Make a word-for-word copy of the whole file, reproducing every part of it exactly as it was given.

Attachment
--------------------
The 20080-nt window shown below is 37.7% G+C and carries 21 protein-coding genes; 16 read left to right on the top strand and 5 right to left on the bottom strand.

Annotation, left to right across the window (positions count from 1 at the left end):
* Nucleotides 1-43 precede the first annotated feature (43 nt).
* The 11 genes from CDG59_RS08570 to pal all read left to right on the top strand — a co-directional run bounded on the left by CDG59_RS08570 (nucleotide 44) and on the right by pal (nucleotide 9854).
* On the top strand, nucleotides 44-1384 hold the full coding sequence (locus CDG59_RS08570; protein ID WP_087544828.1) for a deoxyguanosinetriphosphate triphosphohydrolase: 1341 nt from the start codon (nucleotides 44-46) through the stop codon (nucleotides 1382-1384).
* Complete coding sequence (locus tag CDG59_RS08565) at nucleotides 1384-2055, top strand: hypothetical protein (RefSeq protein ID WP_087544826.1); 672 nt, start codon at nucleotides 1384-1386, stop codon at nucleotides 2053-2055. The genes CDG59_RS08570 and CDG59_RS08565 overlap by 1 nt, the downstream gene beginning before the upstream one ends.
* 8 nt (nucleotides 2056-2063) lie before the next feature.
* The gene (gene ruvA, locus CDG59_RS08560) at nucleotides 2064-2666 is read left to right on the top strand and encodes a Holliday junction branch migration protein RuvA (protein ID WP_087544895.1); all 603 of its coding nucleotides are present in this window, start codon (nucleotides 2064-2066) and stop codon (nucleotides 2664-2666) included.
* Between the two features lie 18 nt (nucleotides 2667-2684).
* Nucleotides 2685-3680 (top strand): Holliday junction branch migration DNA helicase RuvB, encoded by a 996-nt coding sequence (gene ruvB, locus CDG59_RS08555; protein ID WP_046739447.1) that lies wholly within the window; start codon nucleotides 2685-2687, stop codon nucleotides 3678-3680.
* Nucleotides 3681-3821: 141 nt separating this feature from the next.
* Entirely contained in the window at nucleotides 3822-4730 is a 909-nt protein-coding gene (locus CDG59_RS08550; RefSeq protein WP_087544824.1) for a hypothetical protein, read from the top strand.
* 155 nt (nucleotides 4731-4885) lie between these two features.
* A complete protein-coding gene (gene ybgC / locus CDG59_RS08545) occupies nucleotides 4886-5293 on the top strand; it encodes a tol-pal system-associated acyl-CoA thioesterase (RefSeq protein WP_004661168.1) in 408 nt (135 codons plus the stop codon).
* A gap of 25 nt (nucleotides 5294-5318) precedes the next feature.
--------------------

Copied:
The 20080-nt window shown below is 37.7% G+C and carries 21 protein-coding genes; 16 read left to right on the top strand and 5 right to left on the bottom strand.

Annotation, left to right across the window (positions count from 1 at the left end):
* Nucleotides 1-43 precede the first annotated feature (43 nt).
* The 11 genes from CDG59_RS08570 to pal all read left to right on the top strand — a co-directional run bounded on the left by CDG59_RS08570 (nucleotide 44) and on the right by pal (nucleotide 9854).
* On the top strand, nucleotides 44-1384 hold the full coding sequence (locus CDG59_RS08570; protein ID WP_087544828.1) for a deoxyguanosinetriphosphate triphosphohydrolase: 1341 nt from the start codon (nucleotides 44-46) through the stop codon (nucleotides 1382-1384).
* Complete coding sequence (locus tag CDG59_RS08565) at nucleotides 1384-2055, top strand: hypothetical protein (RefSeq protein ID WP_087544826.1); 672 nt, start codon at nucleotides 1384-1386, stop codon at nucleotides 2053-2055. The genes CDG59_RS08570 and CDG59_RS08565 overlap by 1 nt, the downstream gene beginning before the upstream one ends.
* 8 nt (nucleotides 2056-2063) lie before the next feature.
* The gene (gene ruvA, locus CDG59_RS08560) at nucleotides 2064-2666 is read left to right on the top strand and encodes a Holliday junction branch migration protein RuvA (protein ID WP_087544895.1); all 603 of its coding nucleotides are present in this window, start codon (nucleotides 2064-2066) and stop codon (nucleotides 2664-2666) included.
* Between the two features lie 18 nt (nucleotides 2667-2684).
* Nucleotides 2685-3680 (top strand): Holliday junction branch migration DNA helicase RuvB, encoded by a 996-nt coding sequence (gene ruvB, locus CDG59_RS08555; protein ID WP_046739447.1) that lies wholly within the window; start codon nucleotides 2685-2687, stop codon nucleotides 3678-3680.
* Nucleotides 3681-3821: 141 nt separating this feature from the next.
* Entirely contained in the window at nucleotides 3822-4730 is a 909-nt protein-coding gene (locus CDG59_RS08550; RefSeq protein WP_087544824.1) for a hypothetical protein, read from the top strand.
* 155 nt (nucleotides 4731-4885) lie between these two features.
* A complete protein-coding gene (gene ybgC / locus CDG59_RS08545) occupies nucleotides 4886-5293 on the top strand; it encodes a tol-pal system-associated acyl-CoA thioesterase (RefSeq protein WP_004661168.1) in 408 nt (135 codons plus the stop codon).
* A gap of 25 nt (nucleotides 5294-5318) precedes the next feature.